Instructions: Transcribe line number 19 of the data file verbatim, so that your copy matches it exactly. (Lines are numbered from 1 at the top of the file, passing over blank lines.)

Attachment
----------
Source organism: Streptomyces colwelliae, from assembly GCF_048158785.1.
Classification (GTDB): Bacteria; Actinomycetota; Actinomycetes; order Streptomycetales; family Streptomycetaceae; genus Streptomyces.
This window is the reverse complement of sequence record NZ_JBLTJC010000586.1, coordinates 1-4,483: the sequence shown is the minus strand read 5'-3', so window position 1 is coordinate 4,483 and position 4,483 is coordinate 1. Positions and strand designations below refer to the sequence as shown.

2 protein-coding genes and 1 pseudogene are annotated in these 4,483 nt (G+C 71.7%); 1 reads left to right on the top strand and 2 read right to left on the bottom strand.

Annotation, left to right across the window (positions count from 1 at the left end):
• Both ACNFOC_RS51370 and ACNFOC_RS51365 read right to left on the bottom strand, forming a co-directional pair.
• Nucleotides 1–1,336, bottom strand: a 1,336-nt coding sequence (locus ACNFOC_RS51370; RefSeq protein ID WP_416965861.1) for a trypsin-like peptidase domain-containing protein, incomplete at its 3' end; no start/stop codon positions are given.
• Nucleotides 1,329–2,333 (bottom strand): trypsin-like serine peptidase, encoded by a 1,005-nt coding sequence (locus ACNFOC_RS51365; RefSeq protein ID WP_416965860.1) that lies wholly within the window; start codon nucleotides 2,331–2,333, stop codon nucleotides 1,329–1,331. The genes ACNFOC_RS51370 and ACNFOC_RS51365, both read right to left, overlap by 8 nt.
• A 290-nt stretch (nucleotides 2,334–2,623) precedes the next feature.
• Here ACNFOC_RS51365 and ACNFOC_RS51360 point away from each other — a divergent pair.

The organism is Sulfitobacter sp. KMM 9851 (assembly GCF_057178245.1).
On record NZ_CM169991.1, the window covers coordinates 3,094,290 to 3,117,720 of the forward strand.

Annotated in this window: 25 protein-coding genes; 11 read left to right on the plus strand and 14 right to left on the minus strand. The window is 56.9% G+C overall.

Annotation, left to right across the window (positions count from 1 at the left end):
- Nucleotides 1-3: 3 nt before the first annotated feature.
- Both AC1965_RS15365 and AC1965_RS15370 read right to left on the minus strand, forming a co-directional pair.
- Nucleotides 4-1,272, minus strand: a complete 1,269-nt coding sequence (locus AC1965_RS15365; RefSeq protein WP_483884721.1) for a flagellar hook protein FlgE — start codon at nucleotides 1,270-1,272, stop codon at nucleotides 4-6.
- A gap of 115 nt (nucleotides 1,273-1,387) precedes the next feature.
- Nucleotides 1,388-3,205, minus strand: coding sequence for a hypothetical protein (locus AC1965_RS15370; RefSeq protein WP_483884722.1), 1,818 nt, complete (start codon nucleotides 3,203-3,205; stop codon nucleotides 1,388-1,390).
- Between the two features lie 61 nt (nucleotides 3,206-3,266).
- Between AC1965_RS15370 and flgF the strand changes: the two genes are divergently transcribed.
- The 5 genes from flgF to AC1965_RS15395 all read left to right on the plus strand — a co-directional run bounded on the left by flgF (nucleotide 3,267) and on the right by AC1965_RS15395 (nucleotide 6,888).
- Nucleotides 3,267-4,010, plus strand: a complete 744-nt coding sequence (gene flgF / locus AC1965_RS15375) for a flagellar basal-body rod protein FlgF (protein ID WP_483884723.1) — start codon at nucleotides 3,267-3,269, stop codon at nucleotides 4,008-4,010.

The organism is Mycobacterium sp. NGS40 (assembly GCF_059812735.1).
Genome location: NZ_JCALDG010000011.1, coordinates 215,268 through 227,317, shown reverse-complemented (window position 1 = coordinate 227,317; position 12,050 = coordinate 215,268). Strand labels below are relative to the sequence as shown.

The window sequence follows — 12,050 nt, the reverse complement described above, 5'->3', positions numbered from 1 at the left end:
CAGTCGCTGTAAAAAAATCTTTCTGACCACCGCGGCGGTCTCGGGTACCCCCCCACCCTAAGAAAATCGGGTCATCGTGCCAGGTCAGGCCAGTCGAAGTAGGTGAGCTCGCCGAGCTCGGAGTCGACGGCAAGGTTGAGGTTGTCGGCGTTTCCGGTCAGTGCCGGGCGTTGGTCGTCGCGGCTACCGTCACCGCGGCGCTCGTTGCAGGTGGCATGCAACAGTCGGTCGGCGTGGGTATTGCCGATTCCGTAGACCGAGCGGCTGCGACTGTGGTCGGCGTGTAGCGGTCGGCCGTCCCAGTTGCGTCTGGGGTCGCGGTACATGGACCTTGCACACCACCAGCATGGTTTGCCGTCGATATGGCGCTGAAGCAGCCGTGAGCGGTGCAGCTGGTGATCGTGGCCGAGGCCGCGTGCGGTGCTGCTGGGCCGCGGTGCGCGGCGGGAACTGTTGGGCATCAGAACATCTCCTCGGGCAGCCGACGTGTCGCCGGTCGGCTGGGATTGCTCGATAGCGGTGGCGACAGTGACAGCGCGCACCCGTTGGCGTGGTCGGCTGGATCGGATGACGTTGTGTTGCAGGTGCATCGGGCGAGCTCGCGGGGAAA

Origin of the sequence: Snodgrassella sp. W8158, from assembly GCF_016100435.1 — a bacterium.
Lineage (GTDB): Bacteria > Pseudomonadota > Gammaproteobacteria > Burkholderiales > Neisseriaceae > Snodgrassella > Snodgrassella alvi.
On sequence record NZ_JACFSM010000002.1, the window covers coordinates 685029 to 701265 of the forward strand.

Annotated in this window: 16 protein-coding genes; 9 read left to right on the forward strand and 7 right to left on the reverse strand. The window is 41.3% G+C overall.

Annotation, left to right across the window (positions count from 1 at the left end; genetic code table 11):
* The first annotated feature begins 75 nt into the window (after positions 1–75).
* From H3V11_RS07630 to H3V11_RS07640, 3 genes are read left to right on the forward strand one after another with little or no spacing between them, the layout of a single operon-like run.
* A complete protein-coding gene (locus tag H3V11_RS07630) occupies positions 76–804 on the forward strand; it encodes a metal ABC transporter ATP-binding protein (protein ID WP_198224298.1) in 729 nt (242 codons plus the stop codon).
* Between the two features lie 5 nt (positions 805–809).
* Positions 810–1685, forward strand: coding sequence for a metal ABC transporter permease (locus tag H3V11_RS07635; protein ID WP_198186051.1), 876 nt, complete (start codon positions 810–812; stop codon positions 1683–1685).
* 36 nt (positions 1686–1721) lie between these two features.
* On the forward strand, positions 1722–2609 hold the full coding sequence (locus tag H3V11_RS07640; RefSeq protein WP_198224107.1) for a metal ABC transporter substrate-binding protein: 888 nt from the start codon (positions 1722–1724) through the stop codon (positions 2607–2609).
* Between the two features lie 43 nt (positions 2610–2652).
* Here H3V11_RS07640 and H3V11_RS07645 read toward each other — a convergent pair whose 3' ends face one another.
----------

- Nucleotides 1,388-3,205, minus strand: coding sequence for a hypothetical protein (locus AC1965_RS15370; RefSeq protein WP_483884722.1), 1,818 nt, complete (start codon nucleotides 3,203-3,205; stop codon nucleotides 1,388-1,390).